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Let’s Be Candid About Cameras

James Blake and the Case for Surveillance

In general, I worry about all the surveillance. I worry about being filmed when I don’t know I’m being filmed. I worry about my GPS and other phone features giving away my location wherever I go. I don’t like the idea of governments or corporations tracking everything I do. I’m not an off the grid zealot, but in general, I lean towards the philosophy that less surveillance is a good thing.

But I’m a White guy from the suburbs.

And that, it turns out, makes all the difference. If I were a Black male from the city, I’d want cameras on every corner, down every alley, and over every doorway. I’d want every step I took to be recorded from multiple angles. I’d want to be the permanent star of an always on reality show.

To understand why, consider the story of James Blake. The former tennis pro — who not too long ago reached number 4 in the rankings — was walking out of his Manhattan hotel when he was tackled by several plainclothes cops, none of whom identified themselves as police officers before throwing Blake to the ground, where he suffered cuts and bruises; and at least fifteen minutes of shock and humiliation. He was only released after someone recognized him, or it could have been worse.

Here’s how James Blake described the encounter.

You’d think they could say, ‘Hey, we want to talk to you. We are looking into something. I was just standing there. I wasn’t running. It’s not even close (to be okay). It’s blatantly unnecessary. You would think at some point they would get the memo that this isn’t okay, but it seems that there’s no stopping it.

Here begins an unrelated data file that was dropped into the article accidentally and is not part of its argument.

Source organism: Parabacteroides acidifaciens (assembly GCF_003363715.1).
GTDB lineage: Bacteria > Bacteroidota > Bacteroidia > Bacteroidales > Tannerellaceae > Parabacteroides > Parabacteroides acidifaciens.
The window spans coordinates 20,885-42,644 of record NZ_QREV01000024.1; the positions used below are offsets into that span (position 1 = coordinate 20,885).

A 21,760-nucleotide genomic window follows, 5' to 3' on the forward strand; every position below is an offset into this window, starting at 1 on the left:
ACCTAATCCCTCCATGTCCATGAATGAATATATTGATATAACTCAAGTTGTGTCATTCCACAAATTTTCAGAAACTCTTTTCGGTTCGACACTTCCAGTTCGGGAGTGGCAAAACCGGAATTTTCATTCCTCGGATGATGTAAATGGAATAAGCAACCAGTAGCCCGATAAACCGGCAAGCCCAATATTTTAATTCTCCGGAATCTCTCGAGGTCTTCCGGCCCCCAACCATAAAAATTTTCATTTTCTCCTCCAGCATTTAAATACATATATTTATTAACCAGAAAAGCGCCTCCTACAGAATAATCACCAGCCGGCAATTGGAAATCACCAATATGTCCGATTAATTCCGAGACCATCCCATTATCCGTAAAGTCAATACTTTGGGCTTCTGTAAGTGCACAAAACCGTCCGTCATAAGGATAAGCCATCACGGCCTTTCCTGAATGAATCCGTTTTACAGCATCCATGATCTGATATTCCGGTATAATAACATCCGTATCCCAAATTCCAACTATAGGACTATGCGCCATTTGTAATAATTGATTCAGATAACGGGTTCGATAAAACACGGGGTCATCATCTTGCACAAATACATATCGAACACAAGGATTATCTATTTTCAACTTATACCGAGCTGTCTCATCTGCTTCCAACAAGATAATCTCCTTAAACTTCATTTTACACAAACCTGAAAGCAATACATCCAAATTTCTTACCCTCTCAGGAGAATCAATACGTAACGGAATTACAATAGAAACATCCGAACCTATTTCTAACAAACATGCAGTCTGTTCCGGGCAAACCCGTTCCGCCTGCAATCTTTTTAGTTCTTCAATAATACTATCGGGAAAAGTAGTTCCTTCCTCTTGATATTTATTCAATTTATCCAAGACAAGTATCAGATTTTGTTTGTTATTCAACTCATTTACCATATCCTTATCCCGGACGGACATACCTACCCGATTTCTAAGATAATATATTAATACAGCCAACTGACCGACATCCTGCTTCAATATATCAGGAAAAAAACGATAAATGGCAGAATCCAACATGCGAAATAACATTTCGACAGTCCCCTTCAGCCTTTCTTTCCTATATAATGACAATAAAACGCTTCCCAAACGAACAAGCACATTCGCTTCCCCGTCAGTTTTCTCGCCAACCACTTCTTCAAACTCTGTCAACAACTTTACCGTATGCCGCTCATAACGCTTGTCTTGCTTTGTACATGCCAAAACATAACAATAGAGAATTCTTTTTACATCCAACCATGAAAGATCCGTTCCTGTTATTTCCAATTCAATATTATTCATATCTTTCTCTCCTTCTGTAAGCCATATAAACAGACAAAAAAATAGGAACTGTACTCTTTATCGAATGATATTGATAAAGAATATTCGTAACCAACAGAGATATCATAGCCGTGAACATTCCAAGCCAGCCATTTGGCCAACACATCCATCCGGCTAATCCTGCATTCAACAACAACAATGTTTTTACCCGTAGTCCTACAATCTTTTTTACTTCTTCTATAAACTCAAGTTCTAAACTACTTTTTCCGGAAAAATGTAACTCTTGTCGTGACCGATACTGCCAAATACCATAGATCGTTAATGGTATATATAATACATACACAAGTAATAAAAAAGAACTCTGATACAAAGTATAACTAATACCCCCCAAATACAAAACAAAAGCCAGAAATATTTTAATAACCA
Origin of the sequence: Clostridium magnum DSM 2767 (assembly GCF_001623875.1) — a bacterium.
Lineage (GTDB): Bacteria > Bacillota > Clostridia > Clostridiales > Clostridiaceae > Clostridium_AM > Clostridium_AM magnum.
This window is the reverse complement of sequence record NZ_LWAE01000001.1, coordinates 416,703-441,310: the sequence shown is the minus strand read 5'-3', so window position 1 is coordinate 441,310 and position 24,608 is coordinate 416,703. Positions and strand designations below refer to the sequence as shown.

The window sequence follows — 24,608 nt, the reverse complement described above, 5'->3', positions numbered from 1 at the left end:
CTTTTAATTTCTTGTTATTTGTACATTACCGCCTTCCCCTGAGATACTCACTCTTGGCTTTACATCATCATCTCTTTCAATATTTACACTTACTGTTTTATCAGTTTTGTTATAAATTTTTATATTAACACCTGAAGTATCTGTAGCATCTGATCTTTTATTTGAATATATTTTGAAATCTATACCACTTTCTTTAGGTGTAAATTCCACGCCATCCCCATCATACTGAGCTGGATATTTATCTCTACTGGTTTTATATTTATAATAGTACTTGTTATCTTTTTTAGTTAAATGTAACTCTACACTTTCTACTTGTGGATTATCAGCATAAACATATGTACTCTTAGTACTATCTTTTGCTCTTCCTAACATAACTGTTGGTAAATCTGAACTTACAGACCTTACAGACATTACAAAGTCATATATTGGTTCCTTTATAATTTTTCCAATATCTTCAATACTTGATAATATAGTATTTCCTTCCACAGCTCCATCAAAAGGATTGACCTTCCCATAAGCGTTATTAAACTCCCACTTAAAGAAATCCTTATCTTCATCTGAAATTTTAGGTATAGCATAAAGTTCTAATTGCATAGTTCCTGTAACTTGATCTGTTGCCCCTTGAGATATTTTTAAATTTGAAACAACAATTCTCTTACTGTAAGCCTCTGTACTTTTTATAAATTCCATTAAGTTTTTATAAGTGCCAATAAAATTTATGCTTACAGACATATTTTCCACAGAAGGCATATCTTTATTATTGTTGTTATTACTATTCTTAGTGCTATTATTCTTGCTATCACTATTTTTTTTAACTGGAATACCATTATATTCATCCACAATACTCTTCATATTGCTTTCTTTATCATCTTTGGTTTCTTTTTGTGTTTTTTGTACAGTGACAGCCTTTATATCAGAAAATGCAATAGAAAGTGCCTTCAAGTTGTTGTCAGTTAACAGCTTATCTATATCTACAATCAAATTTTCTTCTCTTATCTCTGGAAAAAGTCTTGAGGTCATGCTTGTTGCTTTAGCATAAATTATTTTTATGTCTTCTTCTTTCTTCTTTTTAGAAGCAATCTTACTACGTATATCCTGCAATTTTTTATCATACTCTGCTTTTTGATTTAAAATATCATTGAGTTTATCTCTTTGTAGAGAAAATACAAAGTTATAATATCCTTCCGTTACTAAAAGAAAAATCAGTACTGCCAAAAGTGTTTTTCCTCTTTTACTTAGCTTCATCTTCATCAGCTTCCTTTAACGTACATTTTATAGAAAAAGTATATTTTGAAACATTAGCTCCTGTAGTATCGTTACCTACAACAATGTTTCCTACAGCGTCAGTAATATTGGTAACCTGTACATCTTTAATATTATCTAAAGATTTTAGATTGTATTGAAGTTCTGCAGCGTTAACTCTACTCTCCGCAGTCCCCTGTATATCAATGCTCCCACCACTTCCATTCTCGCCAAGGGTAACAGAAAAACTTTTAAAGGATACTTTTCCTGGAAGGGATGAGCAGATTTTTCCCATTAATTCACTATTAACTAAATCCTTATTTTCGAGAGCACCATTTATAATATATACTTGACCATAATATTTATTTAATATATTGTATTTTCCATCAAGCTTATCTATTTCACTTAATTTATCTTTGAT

Here’s the important part. The cold, hard truth. If this had taken place a couple years ago, most White Americans either wouldn’t pay much attention to what happened to James Blake, or they’d be fairly certain he was exaggerating.

But now we’ve seen the videos from Walter Scott being gunned down in South Carolina, to Freddie Gray’s limp body being pulled from a police van, to the military-esque action against protesters in Ferguson, to the absurd overreaction to a pool party in McKinney, Texas. One of America’s longest running streaks of injustice has become one its most popular reality shows.

We’ve seen examples like these before, but now — because of the widespread coverage provided by our new surveillance society — they are coming at a pace that we can’t ignore. The evidence is overwhelming.

So this week, when James Blake described his experience on his way to to U.S. Open, we have no problem believing that it was as bad as, or worse than, he makes it out to be.

We’ve seen this movie before.

The idea that a guy like Blake would be treated in this manner comes as no surprise to anyone who has witnessed or experienced such interactions. But for many people, sadly, it took a series of video excerpts to paint a clear picture. And now, there’s simply no denying that the recent series of videos has completely altered the national perception of relations between police and African Americans.

So while I lean towards the philosophy that less surveillance is a good thing, we’ve all been confronted by the evidence that such surveillance can also be a force for good that — hopefully — will force us all to be a little better.

That’s a reality show I’d like to see.

Dave Pell writes NextDraft, The Day’s Most Fascinating News.

I write NextDraft, a quick and entertaining look at the day’s most fascinating news.

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